IMG_7420 The person who thought to slice up a rock hard green tomato, dust it with a seasoned coat of cornmeal and deep fry it in fat is nothing short of genius.  You don’t often see green tomatoes at the grocery store.  You have to go to a specialty or outdoor market.  But they’re out there.  And I found some a few weekends ago on a typical Saturday morning on one of my outings with Dad.  A beautiful pale jade color, these tomatoes sang out to me.  They were big.  And plentiful.  I must have grabbed at least eight or nine.  They were perfect!  Not even the faintest blush of pink on this fruit and all were solid as boulders.  Yes, I had some fryin’ on my mind.  With James home it’s easier to justify food that’s not, well…all that good for you.  Poor Jimmy.  When James was at school it was fish and salad just about every night.  But with James home?  Mama gets to rattlin’ around in the kitchen and all MANNER of dishes come out!  That last post I wrote on homemade  dulce de leche was transformed into a tall, gorgeous Banoffee pie that was completely eaten before I could take the first photograph of it.  Gone.  Just like that.  The only reason I had a photo of the Key Lime Pie from an earlier post is because I hid a huge slice in the refrigerator.  Girl’s gotta do… anyway, treasure trove in hand I had plans for these ‘maters.  For those of you who’ve never had a fried, green tomato you’re in for an addictive treat.  FGT’s are salty and crunchy on the outside, tart and barely firm on the inside.  I peel the skin off the bottom of the tomato so the cornmeal will adhere to the flesh.  Too much skin and the cornmeal floats off into the oil.  The tomatoes have to be completely green as even a half-ripe tomato will dissolve into a watery, sputtering mess in your frying pan.  You really want to serve these warm so if you’re planning on these being part of your meal make sure the rest of your dishes are pretty much finished.  Also, as with anything fried, you want your flour, egg and cornmeal all well seasoned.  I served this batch of Fried Green Tomatoes with a buttermilk dipping sauce that can easily be changed up to the flavor of your choice.  So feel free to add a couple of tablespoons of Sriracha, (SO good!), two tablespoons of plain, bottled BBQ sauce or a packet of Ranch dressing.  I’ve not tried the Ranch, I’m just not a Ranch-style girl, but I’ve been told it’s pretty good.  Go ahead and experiment.  And let me know how yours come out! IMG_7436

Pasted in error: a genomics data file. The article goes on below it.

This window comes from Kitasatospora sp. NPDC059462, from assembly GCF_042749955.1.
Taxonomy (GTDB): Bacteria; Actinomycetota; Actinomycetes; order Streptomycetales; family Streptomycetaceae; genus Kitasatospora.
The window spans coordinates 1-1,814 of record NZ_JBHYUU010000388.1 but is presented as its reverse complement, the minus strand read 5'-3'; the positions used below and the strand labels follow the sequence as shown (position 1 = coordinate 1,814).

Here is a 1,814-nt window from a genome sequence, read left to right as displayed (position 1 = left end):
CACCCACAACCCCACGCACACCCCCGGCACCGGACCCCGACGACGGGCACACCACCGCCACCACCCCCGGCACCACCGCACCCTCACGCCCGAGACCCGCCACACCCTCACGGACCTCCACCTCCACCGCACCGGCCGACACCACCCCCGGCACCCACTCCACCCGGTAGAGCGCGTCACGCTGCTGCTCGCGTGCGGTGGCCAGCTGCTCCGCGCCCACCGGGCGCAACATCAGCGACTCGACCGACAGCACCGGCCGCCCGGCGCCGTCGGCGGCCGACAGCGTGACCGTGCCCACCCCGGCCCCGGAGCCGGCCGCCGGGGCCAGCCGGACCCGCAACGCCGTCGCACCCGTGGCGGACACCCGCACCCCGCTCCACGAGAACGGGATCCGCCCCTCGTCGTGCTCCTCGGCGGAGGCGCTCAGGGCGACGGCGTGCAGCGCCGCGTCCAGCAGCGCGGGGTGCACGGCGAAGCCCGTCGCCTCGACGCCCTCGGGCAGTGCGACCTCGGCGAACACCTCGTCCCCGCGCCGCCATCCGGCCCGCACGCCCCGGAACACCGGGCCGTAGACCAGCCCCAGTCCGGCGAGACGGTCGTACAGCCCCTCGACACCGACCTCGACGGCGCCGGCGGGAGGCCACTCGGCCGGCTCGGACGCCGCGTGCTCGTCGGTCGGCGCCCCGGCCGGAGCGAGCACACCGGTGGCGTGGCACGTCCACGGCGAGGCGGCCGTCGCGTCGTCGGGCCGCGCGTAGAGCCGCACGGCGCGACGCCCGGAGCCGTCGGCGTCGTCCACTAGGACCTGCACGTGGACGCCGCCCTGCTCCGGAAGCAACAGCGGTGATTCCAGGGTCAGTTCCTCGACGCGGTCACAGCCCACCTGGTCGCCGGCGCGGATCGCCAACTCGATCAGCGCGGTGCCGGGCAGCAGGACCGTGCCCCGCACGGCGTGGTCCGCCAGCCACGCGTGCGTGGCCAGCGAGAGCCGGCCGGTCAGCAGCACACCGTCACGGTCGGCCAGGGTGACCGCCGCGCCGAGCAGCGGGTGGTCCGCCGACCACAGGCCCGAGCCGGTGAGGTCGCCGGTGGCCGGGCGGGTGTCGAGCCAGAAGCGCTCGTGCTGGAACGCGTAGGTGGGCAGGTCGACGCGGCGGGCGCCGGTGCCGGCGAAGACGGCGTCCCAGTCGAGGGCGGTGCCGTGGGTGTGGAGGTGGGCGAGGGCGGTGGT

Fried Green Tomatoes

  • Servings: 8
  • Difficulty: easy
  • Print

  • enough oil to go half way up your frying pan
  • 8-9 green tomatoes, cut in half inch slices and seasoned on both sides with salt and pepper
  • 3 tablespoons garlic powder, divided
  • 3 tablespoons seasonings, I use Tony Chacere’s, divided
  • 1 cup all-purpose flour
  • 4 eggs, well beaten
  • 2 cups cornmeal, preferably white, and more on reserve

Buttermilk Dipping Sauce

  • 1 cup buttermilk
  • 1 cup mayonnaise
  • 1 tablespoon apple cider vinegar
  • 1 tablespoon brown sugar
  • 2 tablespoons Sriracha, BBQ sauce or Ranch dressing, all are optional
  • 1/2 lemon, juiced
  • 1 bunch of chives, chopped

Fried Green Tomatoes

  1. Place flour, eggs and cornmeal in a line in SEPARATE, shallow bowls on your counter.
  2. Season the flour with one tablespoon of garlic powder and one tablespoon your fave seasoning mix or Tony Chacere’s  and mix until well combined.
  3. Season the eggs and the cornmeal each the same way making sure the eggs and seasonings are well combined as is the cornmeal and seasonings.
  4. Dredge each tomato slice in the flour, then in the eggs and then through the cornmeal.  I use my left hand to dredge through the flour, right hand for the eggs and back to left for the cornmeal.  This avoids “fat hand” syndrome.